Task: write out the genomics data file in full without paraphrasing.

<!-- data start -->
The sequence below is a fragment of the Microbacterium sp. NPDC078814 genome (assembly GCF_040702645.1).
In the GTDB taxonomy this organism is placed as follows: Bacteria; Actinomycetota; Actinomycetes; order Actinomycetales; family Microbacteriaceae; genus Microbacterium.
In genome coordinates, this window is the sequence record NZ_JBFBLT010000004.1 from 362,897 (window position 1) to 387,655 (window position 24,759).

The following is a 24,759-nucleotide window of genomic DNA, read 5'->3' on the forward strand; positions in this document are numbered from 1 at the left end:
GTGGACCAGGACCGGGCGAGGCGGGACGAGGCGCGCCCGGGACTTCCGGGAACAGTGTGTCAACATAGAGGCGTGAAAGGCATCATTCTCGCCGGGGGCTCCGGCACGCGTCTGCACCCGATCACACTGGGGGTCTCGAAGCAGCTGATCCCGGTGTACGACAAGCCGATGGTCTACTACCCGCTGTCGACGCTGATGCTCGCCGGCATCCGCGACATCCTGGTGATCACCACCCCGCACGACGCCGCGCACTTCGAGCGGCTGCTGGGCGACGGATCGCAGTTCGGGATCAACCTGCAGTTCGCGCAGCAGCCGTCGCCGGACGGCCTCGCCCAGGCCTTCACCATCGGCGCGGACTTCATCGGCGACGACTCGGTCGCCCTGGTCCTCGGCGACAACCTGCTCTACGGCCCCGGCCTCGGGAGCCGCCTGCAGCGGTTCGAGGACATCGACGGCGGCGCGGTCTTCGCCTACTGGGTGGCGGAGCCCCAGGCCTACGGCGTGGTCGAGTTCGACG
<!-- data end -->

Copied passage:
The sequence below is a fragment of the Microbacterium sp. NPDC078814 genome (assembly GCF_040702645.1).
In the GTDB taxonomy this organism is placed as follows: Bacteria; Actinomycetota; Actinomycetes; order Actinomycetales; family Microbacteriaceae; genus Microbacterium.
In genome coordinates, this window is the sequence record NZ_JBFBLT010000004.1 from 362,897 (window position 1) to 387,655 (window position 24,759).

The following is a 24,759-nucleotide window of genomic DNA, read 5'->3' on the forward strand; positions in this document are numbered from 1 at the left end:
GTGGACCAGGACCGGGCGAGGCGGGACGAGGCGCGCCCGGGACTTCCGGGAACAGTGTGTCAACATAGAGGCGTGAAAGGCATCATTCTCGCCGGGGGCTCCGGCACGCGTCTGCACCCGATCACACTGGGGGTCTCGAAGCAGCTGATCCCGGTGTACGACAAGCCGATGGTCTACTACCCGCTGTCGACGCTGATGCTCGCCGGCATCCGCGACATCCTGGTGATCACCACCCCGCACGACGCCGCGCACTTCGAGCGGCTGCTGGGCGACGGATCGCAGTTCGGGATCAACCTGCAGTTCGCGCAGCAGCCGTCGCCGGACGGCCTCGCCCAGGCCTTCACCATCGGCGCGGACTTCATCGGCGACGACTCGGTCGCCCTGGTCCTCGGCGACAACCTGCTCTACGGCCCCGGCCTCGGGAGCCGCCTGCAGCGGTTCGAGGACATCGACGGCGGCGCGGTCTTCGCCTACTGGGTGGCGGAGCCCCAGGCCTACGGCGTGGTCGAGTTCGACG